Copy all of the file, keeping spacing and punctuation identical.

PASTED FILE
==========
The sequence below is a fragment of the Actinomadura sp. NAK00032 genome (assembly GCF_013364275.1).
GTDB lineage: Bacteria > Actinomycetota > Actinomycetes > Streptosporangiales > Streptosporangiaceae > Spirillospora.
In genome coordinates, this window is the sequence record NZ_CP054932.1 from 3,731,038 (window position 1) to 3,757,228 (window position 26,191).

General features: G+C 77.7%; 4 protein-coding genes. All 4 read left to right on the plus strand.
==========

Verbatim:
The sequence below is a fragment of the Actinomadura sp. NAK00032 genome (assembly GCF_013364275.1).
GTDB lineage: Bacteria > Actinomycetota > Actinomycetes > Streptosporangiales > Streptosporangiaceae > Spirillospora.
In genome coordinates, this window is the sequence record NZ_CP054932.1 from 3,731,038 (window position 1) to 3,757,228 (window position 26,191).

General features: G+C 77.7%; 4 protein-coding genes. All 4 read left to right on the plus strand.